The Father Of Modern Air Conditioning

In 1902, engineer Willis Haviland Carrier was hired by the Sacekt-Wilhelms Lithographing and Publishing Company in Brooklyn, NY to solve an interesting problem – the papers of the magazines were wrinkling because of the high humidity within the company’s printing plant. Carrier immediately gets to work conducting several tests and experiments and invents the “Apparatus for Treating Air”, a machine that blows warm air over cold coils to cool the room temperature and control the humidity within the room. Carrier’s invention successfully decreases the temperature and humidity within the printing plant, keeping the pages from wrinkling and the ink properly aligned. Carrier was granted a patent for his new technology, and as he saw the need within other industries for his cooling equipment he moved on from his role with Sacekt-Wilhelms Lithographing and Publishing Co. and established Carrier Engineering Corporation, later becoming the Carrier Air Conditioning Company of America, now the largest air conditioner manufacturer in the world.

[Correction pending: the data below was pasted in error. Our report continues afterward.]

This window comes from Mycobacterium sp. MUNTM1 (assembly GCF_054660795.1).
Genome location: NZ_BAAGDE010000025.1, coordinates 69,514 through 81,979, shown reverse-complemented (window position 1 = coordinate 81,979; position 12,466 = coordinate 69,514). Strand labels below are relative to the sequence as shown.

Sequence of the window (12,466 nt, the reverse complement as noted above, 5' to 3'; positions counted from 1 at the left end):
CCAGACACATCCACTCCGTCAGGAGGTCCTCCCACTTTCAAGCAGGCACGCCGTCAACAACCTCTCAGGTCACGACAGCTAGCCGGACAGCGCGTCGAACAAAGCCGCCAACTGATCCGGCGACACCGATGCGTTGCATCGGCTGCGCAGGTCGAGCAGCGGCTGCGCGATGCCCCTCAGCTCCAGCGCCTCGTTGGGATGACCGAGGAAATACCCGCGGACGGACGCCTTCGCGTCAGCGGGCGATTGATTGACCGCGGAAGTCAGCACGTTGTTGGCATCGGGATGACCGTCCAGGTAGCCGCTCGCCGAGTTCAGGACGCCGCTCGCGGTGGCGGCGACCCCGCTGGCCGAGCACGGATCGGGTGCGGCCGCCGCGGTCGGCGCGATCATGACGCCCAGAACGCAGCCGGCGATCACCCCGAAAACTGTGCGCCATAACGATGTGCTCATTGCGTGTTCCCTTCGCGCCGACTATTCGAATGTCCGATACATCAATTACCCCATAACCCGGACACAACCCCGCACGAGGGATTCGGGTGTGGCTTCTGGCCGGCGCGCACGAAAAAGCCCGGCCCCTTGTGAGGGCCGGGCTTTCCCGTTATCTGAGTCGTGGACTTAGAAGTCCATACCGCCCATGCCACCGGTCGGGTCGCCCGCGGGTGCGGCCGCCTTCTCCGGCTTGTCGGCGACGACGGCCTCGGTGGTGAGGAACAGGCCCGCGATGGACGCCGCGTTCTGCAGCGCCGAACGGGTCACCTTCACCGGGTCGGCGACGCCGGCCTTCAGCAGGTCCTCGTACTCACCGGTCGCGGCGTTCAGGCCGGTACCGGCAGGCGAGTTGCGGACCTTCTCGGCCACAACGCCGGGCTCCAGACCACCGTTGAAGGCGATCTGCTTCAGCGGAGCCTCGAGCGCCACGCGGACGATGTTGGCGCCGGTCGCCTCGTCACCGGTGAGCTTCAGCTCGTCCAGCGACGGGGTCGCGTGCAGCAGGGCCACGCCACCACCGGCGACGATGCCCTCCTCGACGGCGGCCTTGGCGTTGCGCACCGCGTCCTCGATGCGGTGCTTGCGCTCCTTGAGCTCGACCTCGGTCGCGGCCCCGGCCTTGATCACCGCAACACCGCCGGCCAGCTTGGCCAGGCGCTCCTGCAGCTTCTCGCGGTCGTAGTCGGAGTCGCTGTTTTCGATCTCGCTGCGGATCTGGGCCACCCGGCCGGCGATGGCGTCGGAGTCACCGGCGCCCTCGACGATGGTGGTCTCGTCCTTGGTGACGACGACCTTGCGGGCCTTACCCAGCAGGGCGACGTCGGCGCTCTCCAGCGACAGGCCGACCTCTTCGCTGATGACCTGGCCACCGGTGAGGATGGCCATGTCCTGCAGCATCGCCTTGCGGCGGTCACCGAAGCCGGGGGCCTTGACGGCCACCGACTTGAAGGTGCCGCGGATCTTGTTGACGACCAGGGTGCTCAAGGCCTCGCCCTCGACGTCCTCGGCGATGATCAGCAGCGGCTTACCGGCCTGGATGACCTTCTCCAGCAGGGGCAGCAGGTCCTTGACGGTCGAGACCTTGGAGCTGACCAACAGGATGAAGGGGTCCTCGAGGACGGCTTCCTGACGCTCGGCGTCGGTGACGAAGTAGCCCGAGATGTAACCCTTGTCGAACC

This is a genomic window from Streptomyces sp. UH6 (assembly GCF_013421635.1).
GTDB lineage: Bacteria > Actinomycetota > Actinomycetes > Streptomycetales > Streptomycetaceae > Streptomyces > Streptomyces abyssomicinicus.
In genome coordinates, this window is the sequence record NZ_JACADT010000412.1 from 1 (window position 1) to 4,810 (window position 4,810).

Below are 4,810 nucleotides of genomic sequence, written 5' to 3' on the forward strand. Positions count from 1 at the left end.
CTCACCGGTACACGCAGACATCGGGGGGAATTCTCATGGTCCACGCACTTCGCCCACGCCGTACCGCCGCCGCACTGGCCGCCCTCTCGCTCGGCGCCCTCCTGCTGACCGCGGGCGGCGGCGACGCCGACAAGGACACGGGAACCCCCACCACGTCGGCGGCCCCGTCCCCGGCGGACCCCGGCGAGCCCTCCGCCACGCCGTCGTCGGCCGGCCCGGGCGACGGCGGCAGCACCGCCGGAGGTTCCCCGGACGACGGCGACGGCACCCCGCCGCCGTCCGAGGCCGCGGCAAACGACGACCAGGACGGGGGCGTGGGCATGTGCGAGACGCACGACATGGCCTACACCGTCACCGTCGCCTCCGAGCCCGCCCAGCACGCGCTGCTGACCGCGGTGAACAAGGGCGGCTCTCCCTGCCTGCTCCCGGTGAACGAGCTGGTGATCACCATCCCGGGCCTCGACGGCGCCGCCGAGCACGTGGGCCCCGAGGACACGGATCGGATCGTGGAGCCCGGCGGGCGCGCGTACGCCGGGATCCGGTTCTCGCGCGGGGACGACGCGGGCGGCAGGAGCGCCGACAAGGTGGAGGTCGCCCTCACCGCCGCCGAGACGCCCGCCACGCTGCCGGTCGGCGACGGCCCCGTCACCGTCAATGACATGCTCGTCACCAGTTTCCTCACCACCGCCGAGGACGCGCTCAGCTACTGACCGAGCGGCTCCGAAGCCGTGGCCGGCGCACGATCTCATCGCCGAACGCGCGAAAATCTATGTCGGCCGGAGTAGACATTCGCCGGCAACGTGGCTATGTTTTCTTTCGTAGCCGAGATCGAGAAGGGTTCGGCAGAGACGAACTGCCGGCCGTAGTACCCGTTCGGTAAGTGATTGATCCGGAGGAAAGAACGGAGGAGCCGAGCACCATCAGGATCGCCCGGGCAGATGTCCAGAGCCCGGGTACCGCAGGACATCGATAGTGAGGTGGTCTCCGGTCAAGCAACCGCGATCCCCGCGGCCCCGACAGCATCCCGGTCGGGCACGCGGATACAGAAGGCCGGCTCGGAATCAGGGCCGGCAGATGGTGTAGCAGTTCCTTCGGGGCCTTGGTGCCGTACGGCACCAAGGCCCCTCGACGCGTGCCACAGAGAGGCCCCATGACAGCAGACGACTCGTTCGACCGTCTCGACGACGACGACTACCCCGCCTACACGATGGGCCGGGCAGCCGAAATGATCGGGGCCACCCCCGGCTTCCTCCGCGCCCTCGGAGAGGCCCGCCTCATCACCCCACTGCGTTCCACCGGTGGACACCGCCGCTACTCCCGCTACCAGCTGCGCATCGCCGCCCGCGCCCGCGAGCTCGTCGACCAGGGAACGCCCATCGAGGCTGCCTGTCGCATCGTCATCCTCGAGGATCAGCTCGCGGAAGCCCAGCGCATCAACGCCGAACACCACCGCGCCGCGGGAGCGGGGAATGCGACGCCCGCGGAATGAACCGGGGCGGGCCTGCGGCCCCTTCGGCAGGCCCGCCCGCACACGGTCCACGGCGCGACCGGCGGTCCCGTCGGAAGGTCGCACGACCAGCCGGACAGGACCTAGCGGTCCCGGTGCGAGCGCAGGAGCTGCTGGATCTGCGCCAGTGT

The Carrier Air Conditioning Company continued to make advances in the technology used within their cooling systems, and popularity of commercial use of artificial air conditioning systems began to spread with the use of air conditioners in movie theaters across the county. This is where the public began to become exposed to the use of an air conditioner system to cool the air inside, but the size, expense, and harsh chemicals used within these early systems still made them good only for commercial use and not for private use within homes. Because of his work, Willis Carrier is known as the father of modern air conditioning.

Bringing Air Conditioning Into Our Homes